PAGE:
A full review of Grand Theft Auto V will be coming once GTA Online is launched and we can factor that in. For now we’ve completed the main story and side missions (sitting at 70%) and have played the game for just over thirty hours, so here’s our impressions of the single player side of the game. There will be heavy spoilers from the main storyline in this post so if you haven’t completed it yet, please stop reading for your own sake.
Firstly, Grand Theft Auto V is not a perfect game. If anything it highlights how difficult being perfect for a game is. By broadening its scope and including so much, the things that are missing become glaringly obvious. By having such a high degree of polish in certain areas, any little mistakes or inadequacies become seemingly bigger deals. It’s certainly an excellent game, and easily in the top ten of the current generation, but is it really everything we expected?
Starting with the story, that was what underwhelmed us the most. The characters are fantastic. Trevor, Michael and Franklin all have their own motives, backstories and quirks with just enough development to make you care about them before the pace picks up. Franklin is the least developed of the three, with a fairly two-dimensional story and only a couple of other people in the game who seem to know who he is or care. Whereas Mike has his family, Lester and the FIB, Trevor has his staff, Wade and various desert locals that know him, Franklin has Lamar and his ex-girlfriend who only appears when she’s needed to further the plot. While his section of the game opens so strongly, it feels as though he’s forgotten about by the second act, simply showing up to fill out the ranks and bounce off the other character’s quips. It’s a shame because he is an interesting character and his background provides such a strong contrast to the others, but perhaps Rockstar were afraid of retreading old ground after San Andreas so decided to keep the gang-based storyline to an absolute minimum.
Trevor’s insanity is well established repeatedly, but his crazy sense of morality is almost endearing in parts. He’s not quite as cartoonish as we’d expected from the trailers before launch, he has real depth and some parts of his psyche are even understandable. Of course occasionally he doesn’t something incredibly horrific with seemingly no thought behind it (poor Floyd) but then he is established as some kind of psychopath. His storyline ramps up to what seems to be an unavoidable complex and then falls flat on its face completely. Why does he forgive Michael exactly? Why does he take orders so quickly from Franklin? Why does he forget about salvaging that plane from the bottom of the lake? What happens to his meth business? There was a chance to riff heavily off Breaking Bad but it seemed wasted as his entire story becomes focused on Michael’s betrayal, and then it gets stuck there, with every meeting between them devolving into the same argument. He doesn’t grow or develop as a character, he simply repeats himself. He’s entertaining, for sure, but his story gets boring far too quickly.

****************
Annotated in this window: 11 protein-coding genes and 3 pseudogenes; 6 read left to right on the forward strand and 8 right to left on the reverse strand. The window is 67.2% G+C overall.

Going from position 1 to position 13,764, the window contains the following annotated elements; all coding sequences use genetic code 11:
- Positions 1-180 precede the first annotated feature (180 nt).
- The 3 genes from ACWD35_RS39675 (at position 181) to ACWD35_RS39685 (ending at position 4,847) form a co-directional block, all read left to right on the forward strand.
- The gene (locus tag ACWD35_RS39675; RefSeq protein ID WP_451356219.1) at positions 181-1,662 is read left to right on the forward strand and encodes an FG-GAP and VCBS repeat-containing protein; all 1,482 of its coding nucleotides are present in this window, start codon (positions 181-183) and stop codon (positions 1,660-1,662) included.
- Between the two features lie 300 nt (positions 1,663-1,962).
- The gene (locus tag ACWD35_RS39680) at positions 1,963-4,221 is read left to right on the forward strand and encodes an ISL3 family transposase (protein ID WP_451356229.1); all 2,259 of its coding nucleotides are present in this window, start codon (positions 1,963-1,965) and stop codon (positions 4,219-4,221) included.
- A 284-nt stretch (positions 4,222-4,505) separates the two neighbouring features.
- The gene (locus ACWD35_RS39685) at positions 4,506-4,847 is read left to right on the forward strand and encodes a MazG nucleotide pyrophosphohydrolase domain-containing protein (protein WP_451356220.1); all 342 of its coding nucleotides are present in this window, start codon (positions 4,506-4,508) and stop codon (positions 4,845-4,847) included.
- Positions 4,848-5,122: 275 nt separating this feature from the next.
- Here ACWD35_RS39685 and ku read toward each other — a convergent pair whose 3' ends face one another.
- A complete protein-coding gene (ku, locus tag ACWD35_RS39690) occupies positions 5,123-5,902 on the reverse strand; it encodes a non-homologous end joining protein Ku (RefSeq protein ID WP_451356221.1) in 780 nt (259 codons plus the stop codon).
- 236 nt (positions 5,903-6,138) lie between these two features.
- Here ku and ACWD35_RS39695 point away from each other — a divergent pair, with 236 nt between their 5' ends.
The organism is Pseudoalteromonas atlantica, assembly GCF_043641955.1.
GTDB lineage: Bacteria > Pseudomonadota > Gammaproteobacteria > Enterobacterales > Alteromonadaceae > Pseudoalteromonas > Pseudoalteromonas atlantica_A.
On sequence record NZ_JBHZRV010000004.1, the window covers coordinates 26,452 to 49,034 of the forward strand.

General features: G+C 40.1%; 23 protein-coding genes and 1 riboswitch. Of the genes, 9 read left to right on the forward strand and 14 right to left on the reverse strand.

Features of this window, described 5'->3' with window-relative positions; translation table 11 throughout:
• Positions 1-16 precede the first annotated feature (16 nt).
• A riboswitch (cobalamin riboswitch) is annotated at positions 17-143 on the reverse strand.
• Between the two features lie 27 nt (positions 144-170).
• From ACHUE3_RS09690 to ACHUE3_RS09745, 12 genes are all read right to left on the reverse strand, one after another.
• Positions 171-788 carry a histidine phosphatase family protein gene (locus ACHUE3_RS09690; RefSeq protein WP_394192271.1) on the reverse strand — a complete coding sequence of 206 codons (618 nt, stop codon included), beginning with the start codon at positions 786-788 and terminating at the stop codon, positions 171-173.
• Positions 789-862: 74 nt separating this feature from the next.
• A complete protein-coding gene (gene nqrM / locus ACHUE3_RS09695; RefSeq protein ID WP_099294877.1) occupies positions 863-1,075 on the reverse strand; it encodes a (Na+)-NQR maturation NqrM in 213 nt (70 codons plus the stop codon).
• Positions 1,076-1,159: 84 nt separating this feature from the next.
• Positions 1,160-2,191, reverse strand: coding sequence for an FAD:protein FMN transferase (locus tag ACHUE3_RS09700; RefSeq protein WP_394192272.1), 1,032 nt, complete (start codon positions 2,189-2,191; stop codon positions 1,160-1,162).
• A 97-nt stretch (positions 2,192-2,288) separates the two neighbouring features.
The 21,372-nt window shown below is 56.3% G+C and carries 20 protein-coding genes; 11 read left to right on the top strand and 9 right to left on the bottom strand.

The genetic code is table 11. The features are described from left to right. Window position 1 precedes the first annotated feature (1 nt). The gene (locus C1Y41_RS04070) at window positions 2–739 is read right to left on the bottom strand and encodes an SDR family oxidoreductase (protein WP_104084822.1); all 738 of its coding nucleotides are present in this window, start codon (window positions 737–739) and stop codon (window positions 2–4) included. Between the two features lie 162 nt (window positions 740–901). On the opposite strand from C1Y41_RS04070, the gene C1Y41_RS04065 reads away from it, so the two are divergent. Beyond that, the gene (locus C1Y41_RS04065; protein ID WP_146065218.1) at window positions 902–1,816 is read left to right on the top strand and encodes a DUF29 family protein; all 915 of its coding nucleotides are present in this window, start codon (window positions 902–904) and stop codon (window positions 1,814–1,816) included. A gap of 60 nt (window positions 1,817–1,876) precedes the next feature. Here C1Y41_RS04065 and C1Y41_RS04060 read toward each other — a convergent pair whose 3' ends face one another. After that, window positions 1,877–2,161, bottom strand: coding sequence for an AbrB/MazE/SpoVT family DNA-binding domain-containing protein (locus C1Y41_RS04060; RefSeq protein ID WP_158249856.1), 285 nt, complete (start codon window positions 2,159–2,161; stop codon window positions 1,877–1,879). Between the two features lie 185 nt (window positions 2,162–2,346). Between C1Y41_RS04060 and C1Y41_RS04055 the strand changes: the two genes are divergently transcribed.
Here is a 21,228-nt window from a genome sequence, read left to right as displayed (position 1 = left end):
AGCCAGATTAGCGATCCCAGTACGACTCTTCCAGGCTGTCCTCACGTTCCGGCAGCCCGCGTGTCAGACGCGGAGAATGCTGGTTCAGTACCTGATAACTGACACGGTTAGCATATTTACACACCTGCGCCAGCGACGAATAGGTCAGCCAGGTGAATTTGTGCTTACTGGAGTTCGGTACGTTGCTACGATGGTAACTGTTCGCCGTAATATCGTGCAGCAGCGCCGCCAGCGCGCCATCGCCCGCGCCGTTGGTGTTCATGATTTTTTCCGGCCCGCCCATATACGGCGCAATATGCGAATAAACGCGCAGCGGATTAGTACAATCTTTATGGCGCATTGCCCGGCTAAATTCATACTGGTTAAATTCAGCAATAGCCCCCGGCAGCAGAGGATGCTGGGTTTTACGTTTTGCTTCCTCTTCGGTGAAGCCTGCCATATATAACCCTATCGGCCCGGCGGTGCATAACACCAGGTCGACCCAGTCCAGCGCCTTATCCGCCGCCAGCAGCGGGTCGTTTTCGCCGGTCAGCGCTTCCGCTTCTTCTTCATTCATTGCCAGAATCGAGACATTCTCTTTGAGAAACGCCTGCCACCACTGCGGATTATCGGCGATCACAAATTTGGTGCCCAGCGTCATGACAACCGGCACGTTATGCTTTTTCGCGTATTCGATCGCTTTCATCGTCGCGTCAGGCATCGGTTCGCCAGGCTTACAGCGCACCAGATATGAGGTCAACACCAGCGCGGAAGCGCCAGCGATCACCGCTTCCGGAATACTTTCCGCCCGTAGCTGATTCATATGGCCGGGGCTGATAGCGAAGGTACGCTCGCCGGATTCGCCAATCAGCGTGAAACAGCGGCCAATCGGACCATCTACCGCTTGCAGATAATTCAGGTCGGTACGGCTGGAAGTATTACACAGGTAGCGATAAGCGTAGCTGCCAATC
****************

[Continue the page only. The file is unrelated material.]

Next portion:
Michael is apparently the main character of the game. Everything in the plot seems to come back to him in some way and his dealings with the FIB. His family are amazing characters and provide some of the funniest cut-scenes and dialogue in the entire game. His house is fun to explore and his conflict between wanting to be normal but also be somebody is genuinely interesting. Sadly the family never really get their chance to shine and again and forgotten about towards the end, the FIB storyline takes center stage and this continues until right up to the end. His movie-producing career could easily have filled an entire campaign but the few missions set there only serve to whet your appetite and then it’s left on the cutting room floor.
Coming in at around 25-30 hours, it’s by no means a short campaign, but it definitely feels as though much has been cut out, leaving glimpses of fascinating campaigns and then constantly bringing you back to deal with unlikeable government agencies and the private militia that have seemingly unlimited resources and little clear motivation. There’s no single villain to focus on and while the assassination mission at the end is satisfying in a Godfather-esque way, it’s hard to care that much about the people you are silencing, they’re just not established or deep enough. The gameplay in each and every mission is fun, there was none of the tedium associated with GTAIV, but there was none of the emotional depth or progression that Red Dead Redemption got so right. The ending was weak, you each got a bunch of money (but not enough to let you do everything in the game), you had a real choice (although I imagine over 90% of players will pick option C) and you had a few little epilogue scenes that were funny, but didn’t add anything to the character’s arcs.
This all seems very negative but the story is the only real issue we’ve had with the game at all, the game is so good that we’re now actually looking forward to playing through on the inevitable PC version. Yes there are technical problems but considering what Rockstar have achieved on such old technology, it’s amazing that there aren’t more. Hopefully the plot will be fleshed out or expanded on, or even simply bettered with the DLC (Lost and the Damned and Ballad of Gay Tony were much better than GTA IV) but it’s a real shame the story ended up being disappointing.
If we’ve missed something in the plot or made a mistake, please leave a comment and we’ll fix it as soon as possible!